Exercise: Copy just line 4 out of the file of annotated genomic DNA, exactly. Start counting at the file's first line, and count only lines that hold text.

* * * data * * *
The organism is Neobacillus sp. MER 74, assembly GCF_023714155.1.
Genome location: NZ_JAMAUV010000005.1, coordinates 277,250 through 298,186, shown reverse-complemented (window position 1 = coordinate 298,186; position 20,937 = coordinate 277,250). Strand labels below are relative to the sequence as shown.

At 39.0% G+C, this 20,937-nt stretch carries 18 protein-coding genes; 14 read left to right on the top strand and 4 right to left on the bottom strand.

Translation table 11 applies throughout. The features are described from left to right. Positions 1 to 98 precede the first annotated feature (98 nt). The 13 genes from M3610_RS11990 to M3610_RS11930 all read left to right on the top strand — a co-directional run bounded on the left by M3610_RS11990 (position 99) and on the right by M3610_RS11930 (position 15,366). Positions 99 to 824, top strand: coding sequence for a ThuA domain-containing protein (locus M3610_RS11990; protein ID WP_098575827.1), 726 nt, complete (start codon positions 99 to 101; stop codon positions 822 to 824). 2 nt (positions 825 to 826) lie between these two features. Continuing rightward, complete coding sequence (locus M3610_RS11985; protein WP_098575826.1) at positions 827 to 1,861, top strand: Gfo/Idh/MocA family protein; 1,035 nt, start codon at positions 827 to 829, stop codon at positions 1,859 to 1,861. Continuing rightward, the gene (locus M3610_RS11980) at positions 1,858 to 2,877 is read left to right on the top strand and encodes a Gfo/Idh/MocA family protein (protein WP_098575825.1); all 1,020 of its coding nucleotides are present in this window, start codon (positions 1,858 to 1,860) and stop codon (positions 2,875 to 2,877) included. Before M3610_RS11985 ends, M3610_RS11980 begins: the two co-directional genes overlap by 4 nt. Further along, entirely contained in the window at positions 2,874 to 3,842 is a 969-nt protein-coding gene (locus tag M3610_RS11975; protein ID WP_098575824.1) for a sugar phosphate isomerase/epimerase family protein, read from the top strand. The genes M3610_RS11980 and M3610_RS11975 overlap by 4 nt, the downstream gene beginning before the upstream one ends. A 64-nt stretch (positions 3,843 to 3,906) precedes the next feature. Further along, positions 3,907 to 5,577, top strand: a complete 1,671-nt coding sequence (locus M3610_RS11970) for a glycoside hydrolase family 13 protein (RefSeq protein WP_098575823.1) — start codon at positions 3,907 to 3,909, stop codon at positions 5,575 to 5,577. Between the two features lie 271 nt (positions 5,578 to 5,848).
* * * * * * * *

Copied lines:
Translation table 11 applies throughout. The features are described from left to right. Positions 1 to 98 precede the first annotated feature (98 nt). The 13 genes from M3610_RS11990 to M3610_RS11930 all read left to right on the top strand — a co-directional run bounded on the left by M3610_RS11990 (position 99) and on the right by M3610_RS11930 (position 15,366). Positions 99 to 824, top strand: coding sequence for a ThuA domain-containing protein (locus M3610_RS11990; protein ID WP_098575827.1), 726 nt, complete (start codon positions 99 to 101; stop codon positions 822 to 824). 2 nt (positions 825 to 826) lie between these two features. Continuing rightward, complete coding sequence (locus M3610_RS11985; protein WP_098575826.1) at positions 827 to 1,861, top strand: Gfo/Idh/MocA family protein; 1,035 nt, start codon at positions 827 to 829, stop codon at positions 1,859 to 1,861. Continuing rightward, the gene (locus M3610_RS11980) at positions 1,858 to 2,877 is read left to right on the top strand and encodes a Gfo/Idh/MocA family protein (protein WP_098575825.1); all 1,020 of its coding nucleotides are present in this window, start codon (positions 1,858 to 1,860) and stop codon (positions 2,875 to 2,877) included. Before M3610_RS11985 ends, M3610_RS11980 begins: the two co-directional genes overlap by 4 nt. Further along, entirely contained in the window at positions 2,874 to 3,842 is a 969-nt protein-coding gene (locus tag M3610_RS11975; protein ID WP_098575824.1) for a sugar phosphate isomerase/epimerase family protein, read from the top strand. The genes M3610_RS11980 and M3610_RS11975 overlap by 4 nt, the downstream gene beginning before the upstream one ends. A 64-nt stretch (positions 3,843 to 3,906) precedes the next feature. Further along, positions 3,907 to 5,577, top strand: a complete 1,671-nt coding sequence (locus M3610_RS11970) for a glycoside hydrolase family 13 protein (RefSeq protein WP_098575823.1) — start codon at positions 3,907 to 3,909, stop codon at positions 5,575 to 5,577. Between the two features lie 271 nt (positions 5,578 to 5,848).